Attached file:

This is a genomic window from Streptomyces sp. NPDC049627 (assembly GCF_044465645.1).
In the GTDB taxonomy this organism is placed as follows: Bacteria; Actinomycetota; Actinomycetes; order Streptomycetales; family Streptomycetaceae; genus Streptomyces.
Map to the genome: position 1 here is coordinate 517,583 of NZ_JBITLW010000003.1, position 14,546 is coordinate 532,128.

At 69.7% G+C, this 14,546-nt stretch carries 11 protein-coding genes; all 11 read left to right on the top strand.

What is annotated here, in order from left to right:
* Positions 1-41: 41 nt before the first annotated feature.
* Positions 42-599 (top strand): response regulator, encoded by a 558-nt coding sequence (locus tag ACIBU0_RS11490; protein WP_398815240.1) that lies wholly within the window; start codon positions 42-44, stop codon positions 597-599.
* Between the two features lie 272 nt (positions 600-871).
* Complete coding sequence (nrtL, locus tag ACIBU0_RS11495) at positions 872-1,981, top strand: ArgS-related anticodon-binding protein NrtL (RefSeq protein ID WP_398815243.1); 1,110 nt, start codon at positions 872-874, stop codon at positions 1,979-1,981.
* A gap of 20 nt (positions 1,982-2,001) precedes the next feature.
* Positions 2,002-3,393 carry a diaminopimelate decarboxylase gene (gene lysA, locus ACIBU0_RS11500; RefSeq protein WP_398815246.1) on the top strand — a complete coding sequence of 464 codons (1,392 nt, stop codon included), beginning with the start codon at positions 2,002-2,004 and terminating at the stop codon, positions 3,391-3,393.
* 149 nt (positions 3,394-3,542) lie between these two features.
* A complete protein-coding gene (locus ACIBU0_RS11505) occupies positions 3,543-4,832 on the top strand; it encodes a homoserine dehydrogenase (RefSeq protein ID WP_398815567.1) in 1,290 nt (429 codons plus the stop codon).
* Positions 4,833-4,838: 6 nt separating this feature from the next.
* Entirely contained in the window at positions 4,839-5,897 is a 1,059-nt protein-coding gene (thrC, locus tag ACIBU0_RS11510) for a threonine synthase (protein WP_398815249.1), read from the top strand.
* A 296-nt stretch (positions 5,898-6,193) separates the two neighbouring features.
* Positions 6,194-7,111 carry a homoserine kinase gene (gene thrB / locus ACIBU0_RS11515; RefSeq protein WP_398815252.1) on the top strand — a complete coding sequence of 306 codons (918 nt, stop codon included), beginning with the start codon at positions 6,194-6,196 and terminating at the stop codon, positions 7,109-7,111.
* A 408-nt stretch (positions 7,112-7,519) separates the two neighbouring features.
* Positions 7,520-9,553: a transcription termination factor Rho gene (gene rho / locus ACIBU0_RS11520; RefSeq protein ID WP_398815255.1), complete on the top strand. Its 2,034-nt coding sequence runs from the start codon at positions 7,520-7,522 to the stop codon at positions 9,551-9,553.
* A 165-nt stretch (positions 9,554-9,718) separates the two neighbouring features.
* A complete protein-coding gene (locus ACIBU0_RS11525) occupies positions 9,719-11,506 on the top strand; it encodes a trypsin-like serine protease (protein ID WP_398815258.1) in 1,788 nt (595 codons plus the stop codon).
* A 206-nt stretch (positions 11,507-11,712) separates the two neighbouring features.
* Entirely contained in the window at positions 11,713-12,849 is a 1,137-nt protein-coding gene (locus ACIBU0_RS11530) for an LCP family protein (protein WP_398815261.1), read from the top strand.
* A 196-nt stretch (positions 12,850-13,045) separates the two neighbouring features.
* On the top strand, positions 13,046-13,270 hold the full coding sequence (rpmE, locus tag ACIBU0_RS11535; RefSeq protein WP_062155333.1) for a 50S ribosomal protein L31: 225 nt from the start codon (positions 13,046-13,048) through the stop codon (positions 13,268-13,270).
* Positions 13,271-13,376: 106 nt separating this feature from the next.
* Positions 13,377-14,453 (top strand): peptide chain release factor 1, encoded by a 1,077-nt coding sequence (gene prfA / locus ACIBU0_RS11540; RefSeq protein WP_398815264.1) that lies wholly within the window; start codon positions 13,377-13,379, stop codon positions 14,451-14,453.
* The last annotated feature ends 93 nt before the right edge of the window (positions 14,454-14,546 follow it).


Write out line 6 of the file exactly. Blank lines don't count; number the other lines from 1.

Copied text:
* Positions 1-41: 41 nt before the first annotated feature.